The last word—
by the editors
To help us move forward after the disappointing U.S. 2016 elections, we would do well to consider the model for thinking and activism developed by the #BlackLivesMatter movement. Along with its broader coalition, Movement For Black Lives—M4BL, #BlackLivesMatter is both a communications network and a platform setting out ways of thinking about and getting together to forge needed change. Groups working around the country toward these changes in the lives of black people have allied themselves in a coalition; their platform articulates a wide range of political struggle dealing not only with race, but with gender, disability, class, and U.S. imperialism. The Movement is multi-leveled, with an overall analysis and general set of concerns (articulated on the websites); following that, independent local chapters organize around specific issues and local exigencies.
The very assertion, Black Lives Matter, and the movement’s example of collective action, gathering in the streets to protest the murder of black people by police, indicates a framework for thinking, teaching, writing, and doing cultural work that we need when there is such a political divide in in the United States. First of all, the words themselves—Black Lives Matter—indicate how much we need to speak about U.S. history and social/legal institutions in a way that clearly demonstrates the extent to which race shapes everyone’s lives. In fact, many writers have taught us how race works and how it has shaped our country. [open endnotes in new window] But the recent elections now demonstrate how race’s foundational violence and cumulative effect in the United States are not understood or acknowledged by many white citizens. With this editorial, we are asking our readers to return to considering our national history of race so that we can readily articulate it to others. That is, all of us striving for an equitable society need to be able to make clear to others, probably over and over, how racial discrimination functions to shape people’s lives.
(The editors of Jump Cut are white U.S. citizens and are presenting this editorial with a focus on the United States. We understand that race and caste work themselves out in different ways in other countries. Significantly #BlackLivesMatter has spread internationally.)
Unpacking race as it is articulated in the dominant culture usually means dealing with code words: the criminal, the immigrant, the illegal alien, urban problems, the inner city, the ghetto, entitlement, the undeserving, welfare, drugs, panhandlers, and unfair advantages. We have to ask each time we hear them what functions these words serve and how they provide an outlet for certain kinds of tensions, at the same time they mask and elide an understanding of the root causes of what they refer to.
In historical terms, the United States and its capitalist economic system are built on a foundation of slavery and genocide of the native people. After slavery, in the Reconstruction era, many black men were arrested as vagrants and impressed into chain gangs, through which labor they rebuilt the South, constructing infrastructure and working in the fields. In addition, Jim Crow laws in the South put in place the social structure of segregation, which marked skin color as the reason for an inferior position, that is, established “color” as a reason for caste. As Cheryl Harris traces white supremacy’s U.S. history, whiteness became a property, both legally and psychologically; from slavery on it has been “the characteristic, the attribute, the property of free human beings.”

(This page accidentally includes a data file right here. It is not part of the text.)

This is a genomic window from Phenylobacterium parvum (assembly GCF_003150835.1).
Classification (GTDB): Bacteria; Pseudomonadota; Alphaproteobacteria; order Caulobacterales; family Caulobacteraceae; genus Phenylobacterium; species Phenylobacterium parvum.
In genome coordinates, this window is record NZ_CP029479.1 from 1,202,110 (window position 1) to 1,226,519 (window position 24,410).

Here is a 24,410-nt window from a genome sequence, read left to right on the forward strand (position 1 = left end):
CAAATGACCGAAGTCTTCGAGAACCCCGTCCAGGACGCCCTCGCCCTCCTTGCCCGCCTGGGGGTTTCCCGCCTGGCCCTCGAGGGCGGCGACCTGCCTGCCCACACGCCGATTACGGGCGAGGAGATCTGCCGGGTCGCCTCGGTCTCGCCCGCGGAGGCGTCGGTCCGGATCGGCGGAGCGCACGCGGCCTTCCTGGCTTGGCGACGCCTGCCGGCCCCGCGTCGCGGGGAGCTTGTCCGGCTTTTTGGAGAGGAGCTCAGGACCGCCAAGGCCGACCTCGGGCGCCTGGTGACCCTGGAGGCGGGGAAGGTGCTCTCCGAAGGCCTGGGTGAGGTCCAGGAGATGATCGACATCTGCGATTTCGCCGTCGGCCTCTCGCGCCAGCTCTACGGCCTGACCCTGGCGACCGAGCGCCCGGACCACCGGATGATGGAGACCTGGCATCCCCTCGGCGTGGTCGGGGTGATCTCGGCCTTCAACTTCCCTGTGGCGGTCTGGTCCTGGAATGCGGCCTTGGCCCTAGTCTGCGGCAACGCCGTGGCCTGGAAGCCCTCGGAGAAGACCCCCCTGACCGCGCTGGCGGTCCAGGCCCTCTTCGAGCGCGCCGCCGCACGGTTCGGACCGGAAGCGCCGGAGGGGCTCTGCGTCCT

Southern racial violence and available blue collar jobs in the North led to the Great Migration of blacks to Northern cities for a good part of the 20th century. In the North, “urban problems” began to be associated with “black spaces,” since blacks were crowded into restricted, often rundown housing sites as a matter of economic necessity; they had limited opportunity to buy homes elsewhere because of real estate housing covenants, redlining and racialized lending practices. Later, with deindustrialization and the decline of manufacturing jobs in the United States over many years, especially as multinational corporations moved work abroad, unemployment among urban blacks declined drastically, especially for young black men. As George Lipsitz explains,
“Declining numbers of blue collar jobs, capital flight, discrimination by employers in the expanding retail sector of the economy, locating new businesses in suburban locations, residential segregation, and cutbacks in social programs and government employment .. all contributed to increased rates of minority unemployment.”
In many ways, whiteness has an economic value but it is not openly acknowledged or even understood. For example, a common explanation by young white professionals moving from the city as they start to raise children—“We’re looking for a place in a suburb with good schools”—is not usually considered in a conversation as a “racial” statement. That is because the speakers and probably the listeners experience whiteness from what Richard Dyer calls an “unmarked” positionality in which people define selfhood sans race. Few whites think of themselves or describe their life trajectory in terms of the role that their own race plays in their lives, their situation, their chances to succeed. Yet in the above scenario, all the terms—moving away from the city to live in a suburb; buying a house; shaping a child’s future; living near a good school—refer to institutions and locations shaped by racial history. Race influences buying and owning property, institutional lending policies, school funding and quality of education, and potential increase of family wealth—especially through investing in a home that regularly increases in value. For example, if blacks, too, have moved to the suburbs, they have often been targeted by lending institutions specifically with subprime loans and other onerous mortgage terms, so that the recession of 2008 saw their household worth fall by over half.